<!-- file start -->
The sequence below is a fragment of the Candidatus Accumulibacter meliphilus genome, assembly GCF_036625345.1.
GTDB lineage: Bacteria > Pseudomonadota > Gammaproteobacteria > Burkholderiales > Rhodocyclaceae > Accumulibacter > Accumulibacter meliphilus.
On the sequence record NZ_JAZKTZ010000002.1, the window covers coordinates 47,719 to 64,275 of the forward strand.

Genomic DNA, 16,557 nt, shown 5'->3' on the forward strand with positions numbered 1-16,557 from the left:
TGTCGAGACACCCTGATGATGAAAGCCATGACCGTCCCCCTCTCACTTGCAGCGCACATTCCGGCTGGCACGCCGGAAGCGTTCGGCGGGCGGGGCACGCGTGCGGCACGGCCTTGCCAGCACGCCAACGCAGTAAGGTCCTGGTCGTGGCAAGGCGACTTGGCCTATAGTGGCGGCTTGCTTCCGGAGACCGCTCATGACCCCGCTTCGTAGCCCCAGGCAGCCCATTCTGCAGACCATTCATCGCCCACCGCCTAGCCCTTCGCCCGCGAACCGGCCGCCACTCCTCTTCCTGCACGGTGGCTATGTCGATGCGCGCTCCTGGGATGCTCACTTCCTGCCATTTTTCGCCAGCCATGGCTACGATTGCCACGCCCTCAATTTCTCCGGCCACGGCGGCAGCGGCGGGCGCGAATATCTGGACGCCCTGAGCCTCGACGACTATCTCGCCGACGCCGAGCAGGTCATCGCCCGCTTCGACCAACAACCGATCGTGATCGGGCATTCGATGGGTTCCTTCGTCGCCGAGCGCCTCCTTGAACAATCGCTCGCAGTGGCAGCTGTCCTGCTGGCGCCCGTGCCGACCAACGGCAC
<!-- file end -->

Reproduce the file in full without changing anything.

The sequence below is a fragment of the Candidatus Accumulibacter meliphilus genome, assembly GCF_036625345.1.
GTDB lineage: Bacteria > Pseudomonadota > Gammaproteobacteria > Burkholderiales > Rhodocyclaceae > Accumulibacter > Accumulibacter meliphilus.
On the sequence record NZ_JAZKTZ010000002.1, the window covers coordinates 47,719 to 64,275 of the forward strand.

Genomic DNA, 16,557 nt, shown 5'->3' on the forward strand with positions numbered 1-16,557 from the left:
TGTCGAGACACCCTGATGATGAAAGCCATGACCGTCCCCCTCTCACTTGCAGCGCACATTCCGGCTGGCACGCCGGAAGCGTTCGGCGGGCGGGGCACGCGTGCGGCACGGCCTTGCCAGCACGCCAACGCAGTAAGGTCCTGGTCGTGGCAAGGCGACTTGGCCTATAGTGGCGGCTTGCTTCCGGAGACCGCTCATGACCCCGCTTCGTAGCCCCAGGCAGCCCATTCTGCAGACCATTCATCGCCCACCGCCTAGCCCTTCGCCCGCGAACCGGCCGCCACTCCTCTTCCTGCACGGTGGCTATGTCGATGCGCGCTCCTGGGATGCTCACTTCCTGCCATTTTTCGCCAGCCATGGCTACGATTGCCACGCCCTCAATTTCTCCGGCCACGGCGGCAGCGGCGGGCGCGAATATCTGGACGCCCTGAGCCTCGACGACTATCTCGCCGACGCCGAGCAGGTCATCGCCCGCTTCGACCAACAACCGATCGTGATCGGGCATTCGATGGGTTCCTTCGTCGCCGAGCGCCTCCTTGAACAATCGCTCGCAGTGGCAGCTGTCCTGCTGGCGCCCGTGCCGACCAACGGCAC